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The 7th ISR (HotFix 007) for the 17.4 release is available for download now. This marks the first major update for the 17.4 software stream, and what an update it is! You’ll notice many new things when you download and install the new build.
Let’s talk about just a few of the things you will notice first. There’s a lot worth sharing with you, so it will take the next couple weeks’ worth of blog entries to cover everything. We’ll go through it all in detail, so let’s get started!
There’s no denying it; the very first thing you will notice with this release is the new theme. Shown below, dark theme offers you a more relaxing graphical experience compared to the old light theme (still available). If you use other dark-themed applications – whether it’s your browser, email tool, or phone – this should be immediately familiar to you.
With this theme, the icons in the toolbar change to provide the necessary contrast, of course. With white text on the dark background, eye strain can be significantly reduced if you’re staring at the screen for long hours working on that complex design.
To return to the previous lighter color palette, go into your user preferences and change allegro_theme to light. Note that this will require a restart of the tool (you cannot change the theme “on-the-fly”), but you will get back to the look and feel you are accustomed to from here. Please give the new mode a try, first! You may fall in love with it. I know I have.
This has been a request from some of you for years. Whether you want to assign an icon to a custom command you’ve implemented in-house for your users or want to reuse a standard icon for a command in Allegro® Package Designer that is common to other tools your designers use, the option has not been there in the past.
Now, however, it is! Adding commands which don’t have an associated icon don’t need to use their full menu text name any longer. From the View – Customize Toolbar… command, you can assign your own icons to any command in toolbars (standard toolbars from Cadence or your own).
Whatever graphic file you select for the icon will be scaled to the standard toolbar icon size by the application; there is no need for you to ensure that you have the “right” size. However, your custom icons won’t have different files assigned for light and dark themes. The overrides here will apply equally to both. Most people will likely never notice (I doubt many of us switch frequently between themes in any of our applications), but it is something to keep in mind.
Above, I “borrowed” the save icon from the 17.2 release and assigned it to the save command, as you can see. Compare that to the Add Parallel Line command, which I also added to this toolbar. The save command’s icon takes up far less room, and the image is quicker to recognize than reading the full text of the command. Much better, in my mind!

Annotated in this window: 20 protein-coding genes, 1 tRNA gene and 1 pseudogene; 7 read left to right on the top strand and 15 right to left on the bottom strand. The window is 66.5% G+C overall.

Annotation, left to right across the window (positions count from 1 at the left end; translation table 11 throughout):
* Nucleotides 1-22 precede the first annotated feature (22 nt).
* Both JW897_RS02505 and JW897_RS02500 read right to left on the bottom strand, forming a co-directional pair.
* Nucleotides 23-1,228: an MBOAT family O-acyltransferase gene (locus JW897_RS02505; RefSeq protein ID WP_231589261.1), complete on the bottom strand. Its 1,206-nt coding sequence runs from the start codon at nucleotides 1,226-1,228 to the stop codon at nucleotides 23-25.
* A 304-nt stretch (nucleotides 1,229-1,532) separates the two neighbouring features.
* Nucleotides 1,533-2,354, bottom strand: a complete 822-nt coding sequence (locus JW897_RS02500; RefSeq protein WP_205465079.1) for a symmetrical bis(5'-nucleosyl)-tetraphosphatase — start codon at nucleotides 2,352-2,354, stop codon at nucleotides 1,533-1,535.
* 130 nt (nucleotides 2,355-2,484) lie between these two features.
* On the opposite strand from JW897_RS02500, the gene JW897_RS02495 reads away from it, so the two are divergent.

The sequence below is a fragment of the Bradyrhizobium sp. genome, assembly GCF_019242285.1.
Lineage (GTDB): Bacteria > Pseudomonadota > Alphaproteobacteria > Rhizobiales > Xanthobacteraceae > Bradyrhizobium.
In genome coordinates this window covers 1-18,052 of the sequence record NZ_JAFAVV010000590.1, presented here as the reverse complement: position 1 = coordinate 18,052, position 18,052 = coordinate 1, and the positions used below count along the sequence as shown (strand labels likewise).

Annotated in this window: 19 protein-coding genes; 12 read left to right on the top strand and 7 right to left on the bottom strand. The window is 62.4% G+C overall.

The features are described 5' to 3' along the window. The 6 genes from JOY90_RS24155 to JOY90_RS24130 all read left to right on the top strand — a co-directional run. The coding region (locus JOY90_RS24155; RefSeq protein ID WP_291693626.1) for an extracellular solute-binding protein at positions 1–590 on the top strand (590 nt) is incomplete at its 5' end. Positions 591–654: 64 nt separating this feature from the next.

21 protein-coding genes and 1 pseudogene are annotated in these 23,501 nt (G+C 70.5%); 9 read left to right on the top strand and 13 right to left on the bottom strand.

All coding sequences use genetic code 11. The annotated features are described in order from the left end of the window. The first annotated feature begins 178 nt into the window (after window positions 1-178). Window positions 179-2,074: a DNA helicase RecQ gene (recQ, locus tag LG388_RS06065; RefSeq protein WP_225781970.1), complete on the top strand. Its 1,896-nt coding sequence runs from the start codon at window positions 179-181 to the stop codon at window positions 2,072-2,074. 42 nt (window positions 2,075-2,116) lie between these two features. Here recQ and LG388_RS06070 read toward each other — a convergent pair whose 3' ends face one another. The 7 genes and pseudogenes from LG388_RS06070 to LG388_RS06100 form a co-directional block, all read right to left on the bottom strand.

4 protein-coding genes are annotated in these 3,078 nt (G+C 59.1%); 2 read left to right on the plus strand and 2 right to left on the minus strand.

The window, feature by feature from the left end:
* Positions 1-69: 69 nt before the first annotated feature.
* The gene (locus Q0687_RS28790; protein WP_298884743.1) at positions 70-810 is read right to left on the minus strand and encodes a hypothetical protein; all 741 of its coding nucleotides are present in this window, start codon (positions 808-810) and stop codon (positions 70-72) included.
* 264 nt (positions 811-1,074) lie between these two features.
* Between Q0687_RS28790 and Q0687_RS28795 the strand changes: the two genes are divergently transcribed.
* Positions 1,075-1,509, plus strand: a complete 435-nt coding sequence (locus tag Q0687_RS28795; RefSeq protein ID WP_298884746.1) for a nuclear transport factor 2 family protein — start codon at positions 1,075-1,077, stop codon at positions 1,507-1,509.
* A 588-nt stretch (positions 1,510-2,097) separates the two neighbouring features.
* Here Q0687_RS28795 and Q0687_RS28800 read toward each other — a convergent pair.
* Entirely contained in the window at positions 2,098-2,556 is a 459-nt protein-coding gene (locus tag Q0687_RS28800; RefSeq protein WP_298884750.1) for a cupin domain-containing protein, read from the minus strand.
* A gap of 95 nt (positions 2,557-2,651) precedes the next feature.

We recommend that you put all graphics files to be used as custom icons into a shared folder for your users. Point your ICONPATH variable in your setup to this folder. If you don’t, the tool will ask if you want to add the directory the new icon file exists into your existing ICONPATH hierarchy (it’ll be added to the top of the list). This isn’t the recommended flow. Using a common, consistent path will work better for teams of more than one person to give you all a consistent experience.
Should you ever need to restore the Cadence default icon, use the Reset Icon… button on the form shown above. The defaults are always available and are never lost, just overwritten, by the custom graphics. In the same way, should you mistakenly change your ICONPATH setting or delete the directory with your icon images, the tool will revert to the default.
The third (and last) item to discuss with this intro to all that is new and awesome with 17.4 are the improvements to the visibility panel’s display. As you’ll see below, you are no longer limited to just conductor, plane, and mask layer categories to show and hide things. You now gain dielectric and die stack categories:
This allows all of you with named dielectric layers to hide these from the layer list here. They might need names, but changing their visibility is rather infrequent. Similarly, for those doing large die stacks, being able to turn off 10 or more of these layers when your focus is on the substrate layers and routing, can decrease the clutter of layers giving you much better visibility of… *ahem* what’s visible.
Because there are more categories of layers, and to keep things as simple as possible, any empty category will automatically hide itself in the panel, too. You can leave the on/off status configured in the main color form for those you want to see. But, should you want to see the die stack layers when available, you will not see this line entry in designs where there are no die stack layers in the cross-section. It may seem a small thing, but saved space is saved space. The more you need to see that fits on the screen (and the less you see that you DON’T need to), the better!
Because we are. A lot of work has gone into the new look of the tool. Everyone on the team hopes you appreciate and enjoy the fruits of their labors!